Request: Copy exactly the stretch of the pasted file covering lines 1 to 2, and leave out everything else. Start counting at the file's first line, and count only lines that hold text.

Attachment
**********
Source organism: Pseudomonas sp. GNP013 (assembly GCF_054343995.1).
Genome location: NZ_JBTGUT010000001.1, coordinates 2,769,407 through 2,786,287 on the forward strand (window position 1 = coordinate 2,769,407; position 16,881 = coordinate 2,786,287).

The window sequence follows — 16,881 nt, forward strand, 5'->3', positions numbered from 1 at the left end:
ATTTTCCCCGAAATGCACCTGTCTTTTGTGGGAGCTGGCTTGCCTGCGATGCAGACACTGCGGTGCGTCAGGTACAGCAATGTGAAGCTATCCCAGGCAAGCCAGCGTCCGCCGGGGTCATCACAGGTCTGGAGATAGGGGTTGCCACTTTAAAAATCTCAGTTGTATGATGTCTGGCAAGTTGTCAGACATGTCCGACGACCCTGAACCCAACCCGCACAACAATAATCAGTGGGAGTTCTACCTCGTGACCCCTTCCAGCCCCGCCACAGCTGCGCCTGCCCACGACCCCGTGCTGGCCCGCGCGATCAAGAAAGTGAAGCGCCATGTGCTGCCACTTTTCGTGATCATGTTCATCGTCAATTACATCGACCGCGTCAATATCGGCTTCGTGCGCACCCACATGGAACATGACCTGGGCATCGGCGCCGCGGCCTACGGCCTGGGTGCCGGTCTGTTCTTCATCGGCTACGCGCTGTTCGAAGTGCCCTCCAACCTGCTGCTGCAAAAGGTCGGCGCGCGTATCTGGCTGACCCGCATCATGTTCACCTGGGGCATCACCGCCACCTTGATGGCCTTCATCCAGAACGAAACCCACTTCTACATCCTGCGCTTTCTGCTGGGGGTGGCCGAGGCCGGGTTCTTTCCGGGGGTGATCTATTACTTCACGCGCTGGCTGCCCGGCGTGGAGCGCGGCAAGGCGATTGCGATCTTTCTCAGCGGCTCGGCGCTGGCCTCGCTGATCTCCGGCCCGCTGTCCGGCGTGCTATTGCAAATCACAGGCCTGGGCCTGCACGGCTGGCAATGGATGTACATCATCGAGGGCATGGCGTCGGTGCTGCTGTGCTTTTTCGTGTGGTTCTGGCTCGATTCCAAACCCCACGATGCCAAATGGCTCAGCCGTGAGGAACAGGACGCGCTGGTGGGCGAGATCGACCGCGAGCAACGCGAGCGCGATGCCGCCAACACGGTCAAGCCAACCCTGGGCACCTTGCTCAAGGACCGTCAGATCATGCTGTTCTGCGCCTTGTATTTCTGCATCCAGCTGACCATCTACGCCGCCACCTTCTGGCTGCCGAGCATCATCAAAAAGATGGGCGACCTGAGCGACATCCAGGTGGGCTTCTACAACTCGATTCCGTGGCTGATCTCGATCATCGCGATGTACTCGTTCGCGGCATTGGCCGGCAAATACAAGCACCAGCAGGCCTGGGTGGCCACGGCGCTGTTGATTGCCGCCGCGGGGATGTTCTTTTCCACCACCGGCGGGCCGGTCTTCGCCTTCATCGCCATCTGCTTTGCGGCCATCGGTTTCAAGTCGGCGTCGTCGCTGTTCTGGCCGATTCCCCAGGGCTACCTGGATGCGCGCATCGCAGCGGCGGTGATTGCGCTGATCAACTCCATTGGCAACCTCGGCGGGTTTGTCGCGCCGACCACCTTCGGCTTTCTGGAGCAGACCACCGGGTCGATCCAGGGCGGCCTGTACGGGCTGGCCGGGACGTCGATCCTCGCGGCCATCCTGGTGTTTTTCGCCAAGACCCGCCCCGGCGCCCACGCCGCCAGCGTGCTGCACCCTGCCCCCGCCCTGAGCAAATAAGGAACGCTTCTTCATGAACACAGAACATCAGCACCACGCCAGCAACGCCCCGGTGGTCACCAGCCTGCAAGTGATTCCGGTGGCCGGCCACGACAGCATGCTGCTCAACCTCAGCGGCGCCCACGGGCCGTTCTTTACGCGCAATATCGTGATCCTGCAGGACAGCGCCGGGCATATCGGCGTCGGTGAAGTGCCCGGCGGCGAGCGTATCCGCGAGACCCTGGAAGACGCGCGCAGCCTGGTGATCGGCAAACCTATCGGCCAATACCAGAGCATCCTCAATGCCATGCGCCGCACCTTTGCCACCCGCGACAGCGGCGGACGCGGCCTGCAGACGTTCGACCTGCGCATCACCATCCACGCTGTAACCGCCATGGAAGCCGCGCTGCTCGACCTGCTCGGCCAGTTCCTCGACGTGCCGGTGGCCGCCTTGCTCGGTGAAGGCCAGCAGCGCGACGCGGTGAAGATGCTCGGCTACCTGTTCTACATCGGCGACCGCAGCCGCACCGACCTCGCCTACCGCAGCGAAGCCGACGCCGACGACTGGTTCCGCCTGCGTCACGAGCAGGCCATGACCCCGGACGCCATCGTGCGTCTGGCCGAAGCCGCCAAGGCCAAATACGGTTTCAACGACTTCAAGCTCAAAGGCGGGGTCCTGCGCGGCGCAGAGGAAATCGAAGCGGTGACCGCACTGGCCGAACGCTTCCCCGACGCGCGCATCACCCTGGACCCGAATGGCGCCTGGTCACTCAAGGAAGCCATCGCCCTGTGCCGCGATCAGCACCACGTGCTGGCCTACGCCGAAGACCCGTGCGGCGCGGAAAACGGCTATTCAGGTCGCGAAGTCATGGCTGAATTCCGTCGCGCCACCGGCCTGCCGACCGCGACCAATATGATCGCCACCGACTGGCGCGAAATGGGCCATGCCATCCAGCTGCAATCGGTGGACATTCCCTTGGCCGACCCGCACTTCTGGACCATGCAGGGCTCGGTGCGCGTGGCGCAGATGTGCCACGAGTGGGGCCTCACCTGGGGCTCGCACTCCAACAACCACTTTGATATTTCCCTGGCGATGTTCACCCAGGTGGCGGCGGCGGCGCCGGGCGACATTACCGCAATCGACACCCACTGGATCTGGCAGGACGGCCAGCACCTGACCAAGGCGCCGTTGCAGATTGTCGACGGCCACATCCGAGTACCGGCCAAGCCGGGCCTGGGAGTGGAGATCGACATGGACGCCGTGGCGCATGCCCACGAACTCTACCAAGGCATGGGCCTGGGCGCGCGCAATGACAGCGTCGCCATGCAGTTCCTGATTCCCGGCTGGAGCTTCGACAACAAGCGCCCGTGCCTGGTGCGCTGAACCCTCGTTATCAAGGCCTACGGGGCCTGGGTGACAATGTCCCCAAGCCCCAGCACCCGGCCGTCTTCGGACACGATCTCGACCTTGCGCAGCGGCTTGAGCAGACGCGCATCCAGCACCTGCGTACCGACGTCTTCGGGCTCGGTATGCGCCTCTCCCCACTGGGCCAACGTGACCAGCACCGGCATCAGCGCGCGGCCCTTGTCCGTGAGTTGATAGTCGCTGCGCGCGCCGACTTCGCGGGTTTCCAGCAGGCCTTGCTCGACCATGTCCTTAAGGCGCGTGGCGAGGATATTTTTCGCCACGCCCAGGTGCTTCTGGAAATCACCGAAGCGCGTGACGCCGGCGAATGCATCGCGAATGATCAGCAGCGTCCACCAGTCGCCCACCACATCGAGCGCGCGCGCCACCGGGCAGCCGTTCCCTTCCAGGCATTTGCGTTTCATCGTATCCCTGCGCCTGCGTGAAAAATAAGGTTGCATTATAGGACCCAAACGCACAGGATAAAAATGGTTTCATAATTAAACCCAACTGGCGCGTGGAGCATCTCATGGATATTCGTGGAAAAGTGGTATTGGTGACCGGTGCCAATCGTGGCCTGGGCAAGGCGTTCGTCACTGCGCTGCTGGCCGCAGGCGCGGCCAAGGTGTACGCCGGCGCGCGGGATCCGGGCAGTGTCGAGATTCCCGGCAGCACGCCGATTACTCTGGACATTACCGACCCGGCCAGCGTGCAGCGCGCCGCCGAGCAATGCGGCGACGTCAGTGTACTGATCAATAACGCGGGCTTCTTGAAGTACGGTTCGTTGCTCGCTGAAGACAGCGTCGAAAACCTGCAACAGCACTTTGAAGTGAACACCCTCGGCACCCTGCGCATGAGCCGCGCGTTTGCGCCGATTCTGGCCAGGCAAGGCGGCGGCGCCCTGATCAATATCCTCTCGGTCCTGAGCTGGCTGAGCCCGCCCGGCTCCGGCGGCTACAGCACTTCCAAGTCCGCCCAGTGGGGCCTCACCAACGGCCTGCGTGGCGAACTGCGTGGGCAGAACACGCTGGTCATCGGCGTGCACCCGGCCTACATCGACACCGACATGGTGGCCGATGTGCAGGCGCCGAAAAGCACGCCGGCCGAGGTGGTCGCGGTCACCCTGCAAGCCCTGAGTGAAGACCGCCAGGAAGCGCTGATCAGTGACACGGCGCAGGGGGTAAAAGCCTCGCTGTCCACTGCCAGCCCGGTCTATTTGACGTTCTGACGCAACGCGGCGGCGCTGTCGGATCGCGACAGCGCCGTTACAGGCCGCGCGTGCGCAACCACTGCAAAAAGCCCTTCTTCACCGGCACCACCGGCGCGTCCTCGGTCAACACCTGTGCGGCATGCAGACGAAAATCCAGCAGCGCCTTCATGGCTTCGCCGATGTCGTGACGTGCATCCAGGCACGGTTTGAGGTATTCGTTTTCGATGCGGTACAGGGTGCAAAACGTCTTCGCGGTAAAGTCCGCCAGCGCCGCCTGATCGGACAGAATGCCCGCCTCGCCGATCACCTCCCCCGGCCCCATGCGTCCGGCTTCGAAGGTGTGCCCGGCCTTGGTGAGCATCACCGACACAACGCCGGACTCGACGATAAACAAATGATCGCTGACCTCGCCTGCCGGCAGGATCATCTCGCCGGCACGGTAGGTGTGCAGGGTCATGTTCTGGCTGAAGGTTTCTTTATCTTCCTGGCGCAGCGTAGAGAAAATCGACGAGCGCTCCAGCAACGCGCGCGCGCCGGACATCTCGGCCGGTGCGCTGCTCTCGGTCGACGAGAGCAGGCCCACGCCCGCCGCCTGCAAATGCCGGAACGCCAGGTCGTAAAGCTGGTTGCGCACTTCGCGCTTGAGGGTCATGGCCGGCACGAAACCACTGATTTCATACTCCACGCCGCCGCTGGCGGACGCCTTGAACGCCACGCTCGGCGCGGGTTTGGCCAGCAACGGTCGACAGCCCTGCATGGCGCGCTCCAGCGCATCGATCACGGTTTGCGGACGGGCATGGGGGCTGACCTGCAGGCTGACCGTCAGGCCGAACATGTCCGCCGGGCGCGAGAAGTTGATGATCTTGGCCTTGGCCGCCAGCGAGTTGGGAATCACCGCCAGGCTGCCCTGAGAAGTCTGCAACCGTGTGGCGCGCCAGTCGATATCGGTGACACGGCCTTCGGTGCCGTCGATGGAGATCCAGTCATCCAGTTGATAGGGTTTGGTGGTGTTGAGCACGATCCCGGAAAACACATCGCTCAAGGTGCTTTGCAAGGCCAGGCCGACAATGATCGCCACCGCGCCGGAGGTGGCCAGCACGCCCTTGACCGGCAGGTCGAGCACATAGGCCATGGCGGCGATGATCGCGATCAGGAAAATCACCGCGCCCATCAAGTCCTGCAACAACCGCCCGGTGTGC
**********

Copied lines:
Source organism: Pseudomonas sp. GNP013 (assembly GCF_054343995.1).
Genome location: NZ_JBTGUT010000001.1, coordinates 2,769,407 through 2,786,287 on the forward strand (window position 1 = coordinate 2,769,407; position 16,881 = coordinate 2,786,287).